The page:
• Edgar Self says:

        Daniel Poulin,–At his Noember 1, 1959, reital in San Francisco, Gould walked on stage carrying his low chair in his left hand, while his right was already raise and point toward the rear of the balcony. In a clear voice, he said, “Would someone up there please close that door. There’s a draft on the stage.” Thanks again for a kin and helpful post with details of his programme.

        • “The draft on the stage” remark is often used by pianists to justify problems. Case in point: shortly after Gould’s death Alexis Weissenberg was in Toronto for a recital at Massey Hall. He opened up with a Bach short work (Jesus, Joy of Man’s Desire) as a tribute to the memory of Gould. He then proceeded to the first major work on his programme, The Liszt Sonata. After a few bars of obvious difficult playing he turned to the audience and said: “There is a draft in the hall; I will stop and return shortly”. He came back and went on with the rest of the scheduled planned pieces, finishing with the Liszt. Without problems, this time.

    • Greg Bottini says:

      Dear Edgar,
      I’m so happy to see you posting again! I was a bit concerned….
      I’ll add my positive vote to yours in favor of Lang Lang’s snippet.
      If I had a time machine, Edgar, I would gladly program it to take me to hear Gould perform the Goldbergs in San Francisco, way back when I was (figuratively) in kneepants.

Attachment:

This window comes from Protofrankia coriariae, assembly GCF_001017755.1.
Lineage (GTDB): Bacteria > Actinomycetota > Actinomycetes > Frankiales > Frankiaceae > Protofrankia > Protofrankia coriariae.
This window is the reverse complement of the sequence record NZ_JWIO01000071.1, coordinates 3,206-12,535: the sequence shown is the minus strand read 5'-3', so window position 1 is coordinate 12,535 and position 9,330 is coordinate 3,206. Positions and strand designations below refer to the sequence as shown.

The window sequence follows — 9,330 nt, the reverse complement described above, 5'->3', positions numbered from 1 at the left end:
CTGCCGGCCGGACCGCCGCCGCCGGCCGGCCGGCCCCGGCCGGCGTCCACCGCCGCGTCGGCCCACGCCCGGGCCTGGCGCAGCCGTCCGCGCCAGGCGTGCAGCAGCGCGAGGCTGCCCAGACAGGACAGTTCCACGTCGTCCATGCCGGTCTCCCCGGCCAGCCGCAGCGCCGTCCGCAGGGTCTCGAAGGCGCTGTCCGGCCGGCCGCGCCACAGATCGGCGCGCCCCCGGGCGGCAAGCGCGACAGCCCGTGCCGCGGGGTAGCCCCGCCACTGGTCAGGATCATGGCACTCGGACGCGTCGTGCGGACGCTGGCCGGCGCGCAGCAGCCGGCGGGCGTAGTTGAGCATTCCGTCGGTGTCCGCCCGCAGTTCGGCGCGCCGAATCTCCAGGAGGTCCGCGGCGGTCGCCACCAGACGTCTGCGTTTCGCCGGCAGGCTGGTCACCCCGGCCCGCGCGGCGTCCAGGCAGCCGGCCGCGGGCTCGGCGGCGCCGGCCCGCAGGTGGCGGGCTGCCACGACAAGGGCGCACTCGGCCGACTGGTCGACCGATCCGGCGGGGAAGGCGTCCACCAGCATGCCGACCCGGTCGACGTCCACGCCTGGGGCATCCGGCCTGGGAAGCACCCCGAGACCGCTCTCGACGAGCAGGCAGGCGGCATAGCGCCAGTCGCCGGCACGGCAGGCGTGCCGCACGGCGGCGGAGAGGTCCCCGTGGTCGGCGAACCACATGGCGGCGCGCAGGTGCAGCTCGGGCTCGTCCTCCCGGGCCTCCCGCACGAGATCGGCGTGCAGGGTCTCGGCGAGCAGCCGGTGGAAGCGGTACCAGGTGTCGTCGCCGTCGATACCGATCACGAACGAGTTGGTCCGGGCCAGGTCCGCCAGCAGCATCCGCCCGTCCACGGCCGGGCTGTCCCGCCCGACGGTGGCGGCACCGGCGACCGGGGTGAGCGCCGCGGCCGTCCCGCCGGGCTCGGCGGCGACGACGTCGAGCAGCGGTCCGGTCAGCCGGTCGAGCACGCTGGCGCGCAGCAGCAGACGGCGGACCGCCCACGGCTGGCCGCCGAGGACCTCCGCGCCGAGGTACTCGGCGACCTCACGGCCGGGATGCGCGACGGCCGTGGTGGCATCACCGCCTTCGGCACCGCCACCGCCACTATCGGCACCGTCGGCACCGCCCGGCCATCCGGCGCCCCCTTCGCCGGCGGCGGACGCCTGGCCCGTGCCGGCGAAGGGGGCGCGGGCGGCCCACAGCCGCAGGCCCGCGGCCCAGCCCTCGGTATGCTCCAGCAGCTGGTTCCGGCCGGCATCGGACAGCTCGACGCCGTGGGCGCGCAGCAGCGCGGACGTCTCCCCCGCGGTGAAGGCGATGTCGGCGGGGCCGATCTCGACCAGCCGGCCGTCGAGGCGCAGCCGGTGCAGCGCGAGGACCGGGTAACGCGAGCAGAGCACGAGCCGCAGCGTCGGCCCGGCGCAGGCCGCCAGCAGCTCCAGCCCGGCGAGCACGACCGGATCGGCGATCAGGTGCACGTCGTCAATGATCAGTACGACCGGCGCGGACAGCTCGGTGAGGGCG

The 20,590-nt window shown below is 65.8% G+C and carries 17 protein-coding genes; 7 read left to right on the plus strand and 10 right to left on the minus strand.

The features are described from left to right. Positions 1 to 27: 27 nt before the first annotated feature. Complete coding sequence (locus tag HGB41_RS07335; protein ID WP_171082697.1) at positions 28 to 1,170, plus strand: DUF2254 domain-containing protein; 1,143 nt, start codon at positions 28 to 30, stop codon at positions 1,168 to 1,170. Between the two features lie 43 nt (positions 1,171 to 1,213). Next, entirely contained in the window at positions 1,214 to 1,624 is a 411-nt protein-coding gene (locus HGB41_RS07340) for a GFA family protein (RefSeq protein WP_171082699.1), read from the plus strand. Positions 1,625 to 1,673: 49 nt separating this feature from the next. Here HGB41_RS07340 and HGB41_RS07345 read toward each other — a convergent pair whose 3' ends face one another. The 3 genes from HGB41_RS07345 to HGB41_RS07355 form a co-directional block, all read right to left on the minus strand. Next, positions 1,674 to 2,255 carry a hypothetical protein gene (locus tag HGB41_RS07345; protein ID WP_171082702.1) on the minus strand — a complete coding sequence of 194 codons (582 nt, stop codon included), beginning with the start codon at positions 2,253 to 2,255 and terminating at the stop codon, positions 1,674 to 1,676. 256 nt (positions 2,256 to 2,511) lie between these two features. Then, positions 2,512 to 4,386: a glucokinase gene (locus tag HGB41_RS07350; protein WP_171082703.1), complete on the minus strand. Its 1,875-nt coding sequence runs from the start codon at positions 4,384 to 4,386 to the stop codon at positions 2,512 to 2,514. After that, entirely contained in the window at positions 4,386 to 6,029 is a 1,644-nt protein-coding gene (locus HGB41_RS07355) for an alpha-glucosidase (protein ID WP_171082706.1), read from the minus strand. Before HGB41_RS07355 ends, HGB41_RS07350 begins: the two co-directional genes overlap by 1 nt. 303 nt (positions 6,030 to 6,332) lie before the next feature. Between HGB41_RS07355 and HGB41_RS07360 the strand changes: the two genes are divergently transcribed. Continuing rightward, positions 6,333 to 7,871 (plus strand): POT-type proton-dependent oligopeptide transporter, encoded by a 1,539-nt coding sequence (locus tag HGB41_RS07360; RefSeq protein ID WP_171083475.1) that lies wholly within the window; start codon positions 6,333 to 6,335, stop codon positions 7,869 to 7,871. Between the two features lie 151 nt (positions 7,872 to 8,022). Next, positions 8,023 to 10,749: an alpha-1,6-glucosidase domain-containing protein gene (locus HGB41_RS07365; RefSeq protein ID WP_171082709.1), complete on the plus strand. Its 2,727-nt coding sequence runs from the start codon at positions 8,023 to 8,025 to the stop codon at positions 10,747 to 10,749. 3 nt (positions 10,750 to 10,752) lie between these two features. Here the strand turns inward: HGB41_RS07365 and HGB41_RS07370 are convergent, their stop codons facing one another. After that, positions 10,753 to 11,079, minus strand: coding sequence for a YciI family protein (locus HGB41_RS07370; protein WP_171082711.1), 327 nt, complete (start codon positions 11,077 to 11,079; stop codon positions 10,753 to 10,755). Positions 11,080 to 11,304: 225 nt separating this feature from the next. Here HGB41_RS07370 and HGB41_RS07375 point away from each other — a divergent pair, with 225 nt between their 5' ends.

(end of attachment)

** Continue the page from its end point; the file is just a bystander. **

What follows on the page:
Might I suggest that you search high and low for Bruno Canino’s 1993 RSI recording of the Goldbergs? I have it on Aura 418-2, and it is my favorite version on piano apart from Gould’s (and I own dozens).
      Amico, what did you mean to type when you wrote “Pnda’s Mozart concertos with Vienna Philharmonic”?
      I also love Fischer, and Casadesus with Szell, and Gulda with Abbado, but none of those greats recorded the entire run of Mozart concerti.
      I have the complete set by Lili Kraus with Simon on a twelve-LP set on Columbia Special Products, and I think it is beautiful. The orchestra was certainly not up to the level of The Cleveland, but it is certainly attuned to the soloist, and Kraus is beyond compare.
      – best regards, Greg

  • Danny says:

    What is wrong with this thread? What’s the point here? All you snobs are what is wrong with classical music.

    • Andy says:

      sorry to upset you Lang Lang, but we have ears.

    • Grittenhouse says:

      Being knowledgeable is not being a snob. The over-promotion of Chinese pianists (at the behest of the Chinese government, no doubt, with their money) has been damaging to classical music overall. The Chinese figure if they can dominate classical music, the highest achievement of the Western World, then they have conquered the world. They tried to take over the Pennsylvania Academy of Fine Arts, who thankfully resisted them. They tried to buy Westminster Arts Academy, and have effectively purchased the Curtis Institute of Music and the Philadelphia Orchestra.

      • mikhado says:

        You seem to be knowledgeable of the Phila music scene. Are you a CIM Alum as well and were you there during the “Asain invasion” in the early 80’s?

      • Guest says:

        “…and have effectively purchased the Curtis Institute of Music and the Philadelphia Orchestra”. — That is an exact point to the question “why” are the others noticeable and brilliant piano students weren’t so promoted at the Curtis time as Lang Lang- Yuja Wang (not to mention younger ones as Hanchent Zang and Ran Jia, who were also Gary Graffman’s students ), unfear time here taken broadly 1995 – 2010 too many: